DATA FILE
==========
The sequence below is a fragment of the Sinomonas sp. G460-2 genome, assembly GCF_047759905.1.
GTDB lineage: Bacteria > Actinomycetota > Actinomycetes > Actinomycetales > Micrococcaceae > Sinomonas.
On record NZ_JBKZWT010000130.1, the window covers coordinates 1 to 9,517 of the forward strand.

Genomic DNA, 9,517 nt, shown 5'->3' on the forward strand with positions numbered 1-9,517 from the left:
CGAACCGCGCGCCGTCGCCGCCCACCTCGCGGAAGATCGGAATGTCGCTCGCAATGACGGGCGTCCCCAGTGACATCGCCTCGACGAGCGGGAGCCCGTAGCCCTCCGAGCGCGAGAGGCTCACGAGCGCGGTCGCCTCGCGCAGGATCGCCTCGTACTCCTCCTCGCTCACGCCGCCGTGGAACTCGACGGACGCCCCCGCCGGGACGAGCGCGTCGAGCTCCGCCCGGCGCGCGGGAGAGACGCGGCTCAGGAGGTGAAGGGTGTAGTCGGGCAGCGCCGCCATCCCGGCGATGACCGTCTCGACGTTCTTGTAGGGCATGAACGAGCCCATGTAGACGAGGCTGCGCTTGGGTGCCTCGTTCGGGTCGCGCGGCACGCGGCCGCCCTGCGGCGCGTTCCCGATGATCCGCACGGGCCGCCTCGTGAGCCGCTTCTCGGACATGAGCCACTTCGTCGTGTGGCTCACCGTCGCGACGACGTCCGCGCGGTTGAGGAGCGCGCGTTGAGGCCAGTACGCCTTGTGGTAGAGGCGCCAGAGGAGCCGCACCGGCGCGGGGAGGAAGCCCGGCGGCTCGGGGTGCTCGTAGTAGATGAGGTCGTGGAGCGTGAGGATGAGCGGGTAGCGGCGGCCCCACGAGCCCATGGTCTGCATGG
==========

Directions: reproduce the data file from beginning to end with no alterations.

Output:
The sequence below is a fragment of the Sinomonas sp. G460-2 genome, assembly GCF_047759905.1.
GTDB lineage: Bacteria > Actinomycetota > Actinomycetes > Actinomycetales > Micrococcaceae > Sinomonas.
On record NZ_JBKZWT010000130.1, the window covers coordinates 1 to 9,517 of the forward strand.

Genomic DNA, 9,517 nt, shown 5'->3' on the forward strand with positions numbered 1-9,517 from the left:
CGAACCGCGCGCCGTCGCCGCCCACCTCGCGGAAGATCGGAATGTCGCTCGCAATGACGGGCGTCCCCAGTGACATCGCCTCGACGAGCGGGAGCCCGTAGCCCTCCGAGCGCGAGAGGCTCACGAGCGCGGTCGCCTCGCGCAGGATCGCCTCGTACTCCTCCTCGCTCACGCCGCCGTGGAACTCGACGGACGCCCCCGCCGGGACGAGCGCGTCGAGCTCCGCCCGGCGCGCGGGAGAGACGCGGCTCAGGAGGTGAAGGGTGTAGTCGGGCAGCGCCGCCATCCCGGCGATGACCGTCTCGACGTTCTTGTAGGGCATGAACGAGCCCATGTAGACGAGGCTGCGCTTGGGTGCCTCGTTCGGGTCGCGCGGCACGCGGCCGCCCTGCGGCGCGTTCCCGATGATCCGCACGGGCCGCCTCGTGAGCCGCTTCTCGGACATGAGCCACTTCGTCGTGTGGCTCACCGTCGCGACGACGTCCGCGCGGTTGAGGAGCGCGCGTTGAGGCCAGTACGCCTTGTGGTAGAGGCGCCAGAGGAGCCGCACCGGCGCGGGGAGGAAGCCCGGCGGCTCGGGGTGCTCGTAGTAGATGAGGTCGTGGAGCGTGAGGATGAGCGGGTAGCGGCGGCCCCACGAGCCCATGGTCTGCATGG